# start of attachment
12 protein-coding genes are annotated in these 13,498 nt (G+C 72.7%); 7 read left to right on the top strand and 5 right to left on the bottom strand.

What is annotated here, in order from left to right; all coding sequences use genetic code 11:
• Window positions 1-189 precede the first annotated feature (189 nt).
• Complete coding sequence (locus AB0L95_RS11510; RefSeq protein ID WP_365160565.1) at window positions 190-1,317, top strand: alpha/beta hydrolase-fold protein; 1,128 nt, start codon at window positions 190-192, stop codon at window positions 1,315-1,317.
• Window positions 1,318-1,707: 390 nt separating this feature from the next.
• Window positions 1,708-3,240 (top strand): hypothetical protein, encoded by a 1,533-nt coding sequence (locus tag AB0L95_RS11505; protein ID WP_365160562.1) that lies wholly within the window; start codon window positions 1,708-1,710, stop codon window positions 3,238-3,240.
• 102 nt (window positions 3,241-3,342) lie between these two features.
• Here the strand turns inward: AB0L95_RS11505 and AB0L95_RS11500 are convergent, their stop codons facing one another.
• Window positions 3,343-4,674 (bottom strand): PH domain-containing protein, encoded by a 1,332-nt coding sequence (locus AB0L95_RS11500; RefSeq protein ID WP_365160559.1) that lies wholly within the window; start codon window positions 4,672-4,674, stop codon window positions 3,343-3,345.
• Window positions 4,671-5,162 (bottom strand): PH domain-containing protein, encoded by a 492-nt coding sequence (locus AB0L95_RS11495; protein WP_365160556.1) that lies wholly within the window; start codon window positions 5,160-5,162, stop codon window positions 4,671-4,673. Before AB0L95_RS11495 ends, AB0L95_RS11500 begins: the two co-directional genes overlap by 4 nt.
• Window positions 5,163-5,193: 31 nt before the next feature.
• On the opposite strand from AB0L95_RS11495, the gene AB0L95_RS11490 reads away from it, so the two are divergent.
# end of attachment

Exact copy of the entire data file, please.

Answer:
12 protein-coding genes are annotated in these 13,498 nt (G+C 72.7%); 7 read left to right on the top strand and 5 right to left on the bottom strand.

What is annotated here, in order from left to right; all coding sequences use genetic code 11:
• Window positions 1-189 precede the first annotated feature (189 nt).
• Complete coding sequence (locus AB0L95_RS11510; RefSeq protein ID WP_365160565.1) at window positions 190-1,317, top strand: alpha/beta hydrolase-fold protein; 1,128 nt, start codon at window positions 190-192, stop codon at window positions 1,315-1,317.
• Window positions 1,318-1,707: 390 nt separating this feature from the next.
• Window positions 1,708-3,240 (top strand): hypothetical protein, encoded by a 1,533-nt coding sequence (locus tag AB0L95_RS11505; protein ID WP_365160562.1) that lies wholly within the window; start codon window positions 1,708-1,710, stop codon window positions 3,238-3,240.
• 102 nt (window positions 3,241-3,342) lie between these two features.
• Here the strand turns inward: AB0L95_RS11505 and AB0L95_RS11500 are convergent, their stop codons facing one another.
• Window positions 3,343-4,674 (bottom strand): PH domain-containing protein, encoded by a 1,332-nt coding sequence (locus AB0L95_RS11500; RefSeq protein ID WP_365160559.1) that lies wholly within the window; start codon window positions 4,672-4,674, stop codon window positions 3,343-3,345.
• Window positions 4,671-5,162 (bottom strand): PH domain-containing protein, encoded by a 492-nt coding sequence (locus AB0L95_RS11495; protein WP_365160556.1) that lies wholly within the window; start codon window positions 5,160-5,162, stop codon window positions 4,671-4,673. Before AB0L95_RS11495 ends, AB0L95_RS11500 begins: the two co-directional genes overlap by 4 nt.
• Window positions 5,163-5,193: 31 nt before the next feature.
• On the opposite strand from AB0L95_RS11495, the gene AB0L95_RS11490 reads away from it, so the two are divergent.